Being born and raised in New Orleans has always pretty much guaranteed that someone would be exposed to good music while growing up. In a lot of cases, that in turn led to a musical career like the one enjoyed by Robert Parker, who began as an instrumentalist but later added singing to his act, and had a huge hit in 1966 with his signature song, “Barefootin’.”
Parker first began to show up on the New Orleans music scene in the late 1940s while working with the legendary Professor Longhair. Over the next few years he flashed his sax skills alongside other local stars like Fats Domino, and eventually began breaking out as a solo artist too. He also hit the recording studio and enjoyed a minor hit with “All Night Long” in 1958.
By the 1960s he’d added singing to his performances, and as his popularity grew he recorded a song he wrote that would become his biggest hit, “Barefootin’.” Although he wasn’t able to hit those heights with subsequent records, he did make quite a few good ones, among them “Get Ta Steppin’,” “Skinny Dippin’,” and “Tip Toe,” all of which played into his signature style.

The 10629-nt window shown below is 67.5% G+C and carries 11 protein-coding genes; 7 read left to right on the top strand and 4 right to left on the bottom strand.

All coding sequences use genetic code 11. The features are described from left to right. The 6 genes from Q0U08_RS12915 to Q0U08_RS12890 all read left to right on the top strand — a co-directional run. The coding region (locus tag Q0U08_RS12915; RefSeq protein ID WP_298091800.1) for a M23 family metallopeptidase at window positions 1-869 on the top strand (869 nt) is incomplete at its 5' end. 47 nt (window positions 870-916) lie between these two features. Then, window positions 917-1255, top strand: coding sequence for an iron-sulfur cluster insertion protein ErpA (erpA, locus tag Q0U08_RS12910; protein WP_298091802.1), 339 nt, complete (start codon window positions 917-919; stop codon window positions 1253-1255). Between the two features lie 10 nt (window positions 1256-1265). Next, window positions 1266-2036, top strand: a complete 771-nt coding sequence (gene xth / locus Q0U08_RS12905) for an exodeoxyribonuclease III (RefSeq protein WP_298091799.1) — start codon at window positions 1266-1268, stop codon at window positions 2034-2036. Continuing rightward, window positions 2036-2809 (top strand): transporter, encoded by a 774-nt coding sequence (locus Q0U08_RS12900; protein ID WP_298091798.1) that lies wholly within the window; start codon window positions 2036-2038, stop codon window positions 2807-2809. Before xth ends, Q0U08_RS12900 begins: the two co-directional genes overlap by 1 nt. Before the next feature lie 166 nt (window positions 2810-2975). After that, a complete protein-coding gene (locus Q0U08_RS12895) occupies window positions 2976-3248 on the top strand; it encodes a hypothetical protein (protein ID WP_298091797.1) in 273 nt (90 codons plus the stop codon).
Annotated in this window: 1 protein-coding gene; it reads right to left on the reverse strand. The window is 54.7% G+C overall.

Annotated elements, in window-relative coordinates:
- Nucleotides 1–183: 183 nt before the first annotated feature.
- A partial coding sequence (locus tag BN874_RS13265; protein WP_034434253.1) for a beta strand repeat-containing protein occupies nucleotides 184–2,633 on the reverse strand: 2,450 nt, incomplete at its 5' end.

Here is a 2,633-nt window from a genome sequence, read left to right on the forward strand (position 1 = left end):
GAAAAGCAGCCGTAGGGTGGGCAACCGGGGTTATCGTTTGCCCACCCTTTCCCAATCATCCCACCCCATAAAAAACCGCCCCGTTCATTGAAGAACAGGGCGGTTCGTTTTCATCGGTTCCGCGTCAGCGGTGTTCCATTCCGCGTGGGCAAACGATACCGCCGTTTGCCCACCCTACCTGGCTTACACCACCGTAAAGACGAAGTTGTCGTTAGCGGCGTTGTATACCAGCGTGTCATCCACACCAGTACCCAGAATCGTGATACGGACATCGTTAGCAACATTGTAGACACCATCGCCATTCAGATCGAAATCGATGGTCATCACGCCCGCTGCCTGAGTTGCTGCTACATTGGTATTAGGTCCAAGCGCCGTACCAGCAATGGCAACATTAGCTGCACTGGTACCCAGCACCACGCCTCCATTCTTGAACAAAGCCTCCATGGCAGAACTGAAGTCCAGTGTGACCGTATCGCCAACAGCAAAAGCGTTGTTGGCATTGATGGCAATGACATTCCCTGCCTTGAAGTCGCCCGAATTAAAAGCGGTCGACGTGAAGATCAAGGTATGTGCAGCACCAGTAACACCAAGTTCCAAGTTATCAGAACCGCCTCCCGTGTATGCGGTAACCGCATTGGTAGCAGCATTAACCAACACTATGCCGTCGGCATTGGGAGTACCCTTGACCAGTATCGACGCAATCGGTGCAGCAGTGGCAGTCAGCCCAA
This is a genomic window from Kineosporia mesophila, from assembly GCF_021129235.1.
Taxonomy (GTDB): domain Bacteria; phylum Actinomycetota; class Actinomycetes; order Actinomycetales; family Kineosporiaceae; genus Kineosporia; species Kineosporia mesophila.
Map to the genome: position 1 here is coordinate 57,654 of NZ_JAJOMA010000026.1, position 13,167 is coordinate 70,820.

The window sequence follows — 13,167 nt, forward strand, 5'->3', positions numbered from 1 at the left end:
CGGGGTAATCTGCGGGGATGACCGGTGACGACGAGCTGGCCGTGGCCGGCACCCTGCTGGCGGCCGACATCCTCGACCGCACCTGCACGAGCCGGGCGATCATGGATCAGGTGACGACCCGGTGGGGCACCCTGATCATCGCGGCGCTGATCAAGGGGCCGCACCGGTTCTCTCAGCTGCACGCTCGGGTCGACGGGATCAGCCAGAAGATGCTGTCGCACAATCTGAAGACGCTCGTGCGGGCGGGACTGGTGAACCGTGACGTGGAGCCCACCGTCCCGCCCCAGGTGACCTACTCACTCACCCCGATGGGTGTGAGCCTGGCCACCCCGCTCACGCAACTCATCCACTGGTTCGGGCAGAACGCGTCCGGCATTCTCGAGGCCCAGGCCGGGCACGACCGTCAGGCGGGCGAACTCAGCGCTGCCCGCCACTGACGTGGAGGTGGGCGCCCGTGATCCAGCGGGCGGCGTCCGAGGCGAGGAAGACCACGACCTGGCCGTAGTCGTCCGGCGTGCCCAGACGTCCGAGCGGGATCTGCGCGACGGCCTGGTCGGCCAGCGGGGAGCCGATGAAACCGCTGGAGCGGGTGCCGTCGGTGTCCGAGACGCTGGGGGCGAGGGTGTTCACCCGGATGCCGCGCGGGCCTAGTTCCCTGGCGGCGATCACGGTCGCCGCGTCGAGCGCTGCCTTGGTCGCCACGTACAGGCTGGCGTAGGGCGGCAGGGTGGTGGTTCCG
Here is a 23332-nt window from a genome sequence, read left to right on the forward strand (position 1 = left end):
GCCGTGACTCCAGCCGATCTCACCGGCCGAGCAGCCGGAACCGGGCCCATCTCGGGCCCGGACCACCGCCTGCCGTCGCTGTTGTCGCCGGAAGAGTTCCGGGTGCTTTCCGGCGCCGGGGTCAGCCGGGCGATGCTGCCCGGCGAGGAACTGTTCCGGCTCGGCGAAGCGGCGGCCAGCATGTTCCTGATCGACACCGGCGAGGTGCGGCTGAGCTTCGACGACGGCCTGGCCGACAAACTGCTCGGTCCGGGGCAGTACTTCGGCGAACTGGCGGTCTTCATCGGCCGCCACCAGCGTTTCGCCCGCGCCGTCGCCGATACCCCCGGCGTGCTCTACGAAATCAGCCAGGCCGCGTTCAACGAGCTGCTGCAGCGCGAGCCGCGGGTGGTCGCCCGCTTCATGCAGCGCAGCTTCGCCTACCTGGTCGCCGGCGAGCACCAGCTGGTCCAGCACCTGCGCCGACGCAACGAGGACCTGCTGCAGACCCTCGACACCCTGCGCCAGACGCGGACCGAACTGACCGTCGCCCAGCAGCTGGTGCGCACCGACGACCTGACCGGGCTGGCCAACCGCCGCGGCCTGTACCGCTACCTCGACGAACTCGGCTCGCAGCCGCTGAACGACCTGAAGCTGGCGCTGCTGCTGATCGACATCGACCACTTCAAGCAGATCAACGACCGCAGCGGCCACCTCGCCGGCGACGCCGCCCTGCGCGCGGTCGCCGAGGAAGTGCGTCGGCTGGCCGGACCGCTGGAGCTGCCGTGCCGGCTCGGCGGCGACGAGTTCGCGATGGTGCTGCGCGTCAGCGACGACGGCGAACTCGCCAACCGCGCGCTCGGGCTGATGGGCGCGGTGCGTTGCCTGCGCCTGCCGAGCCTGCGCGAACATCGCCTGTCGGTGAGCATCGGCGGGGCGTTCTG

As the years passed Parker found that he was more popular in Great Britain, where he often toured and performed for appreciative fans. Although his career eventually wound down, he has remained for many years a popular part of the New Orleans night life, appearing from time to time in area nightspots and music festivals. But he still ventures out sometimes too — just a couple of years ago he appeared (at age 79) on stage at Lincoln Center in New York, but he probably kept his shoes on.